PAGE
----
FIG. 4 is a side view of the removable heat inducer 32 of FIG. 3 rotated 90. In other words, the inducer 32 in FIG. 4 is in the same orientation as the heat inducer 32 of FIG. 1. The heat inducer 32 of FIG. 3 is in the same orientation as the heat inducer 32 of FIG. 2. The helical threads 214 are formed in the outside surface 34 of the inducer to create the spiral passageway 218 when the crest 216 is in contact with the inside surface 36 of the heating chamber 28 of FIG. 1.

FIG. 5 is a side view of a first alternative embodiment of the heat inducer 222. In this alternative embodiment, the outside surface 34 is formed into a plurality of interconnecting dead head partitions 224. When this alternative embodiment of the inducer 222 is heated, the outside edges 226 of the dead head partitions 224 come into contact the inside surface 36 of the heating chamber 28 to form a dead head passageway 228 which directs fluid from the lower end 204 to the upper end 206 of the inducer 222. The convex depression 210 is formed in the top 212 of the inducer 222 to facilitate movement of the fluid from the deadhead passageway 228 to the regulator mechanism 70.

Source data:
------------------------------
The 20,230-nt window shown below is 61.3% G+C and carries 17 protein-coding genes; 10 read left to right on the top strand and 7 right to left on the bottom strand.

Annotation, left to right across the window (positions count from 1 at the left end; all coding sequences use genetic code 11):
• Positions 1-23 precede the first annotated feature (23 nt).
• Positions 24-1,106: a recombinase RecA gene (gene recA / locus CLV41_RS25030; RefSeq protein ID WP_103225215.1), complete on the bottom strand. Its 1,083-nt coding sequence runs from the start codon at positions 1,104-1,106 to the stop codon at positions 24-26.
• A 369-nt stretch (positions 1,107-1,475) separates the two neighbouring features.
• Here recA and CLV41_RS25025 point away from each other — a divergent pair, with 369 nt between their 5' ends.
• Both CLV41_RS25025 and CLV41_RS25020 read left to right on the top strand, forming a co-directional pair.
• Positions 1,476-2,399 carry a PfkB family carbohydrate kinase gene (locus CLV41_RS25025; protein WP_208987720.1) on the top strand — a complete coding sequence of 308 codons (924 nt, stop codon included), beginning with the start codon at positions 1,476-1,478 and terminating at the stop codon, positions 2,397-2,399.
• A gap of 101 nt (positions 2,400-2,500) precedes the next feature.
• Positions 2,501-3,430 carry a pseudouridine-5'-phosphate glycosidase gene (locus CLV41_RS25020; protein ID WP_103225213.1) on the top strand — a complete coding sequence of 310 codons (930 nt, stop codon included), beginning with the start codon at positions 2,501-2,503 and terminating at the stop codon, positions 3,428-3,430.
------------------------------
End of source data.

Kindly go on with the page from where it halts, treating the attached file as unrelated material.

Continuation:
FIG. 6 is a side view of the first alternative embodiment of the removable heat inducer 222 of FIG. 5 rotated 90. In FIG. 6, a plurality of slots 230 are formed in the dead head partitions 224. These slots 230 allow the fluid to move from the lower end 204 to the upper end 206 of the dead head passageway 228 formed between the outside edges 226 of the dead head partitions 224 and the inside surface 36 of the heating chamber 28 when the inducer 222 is heated.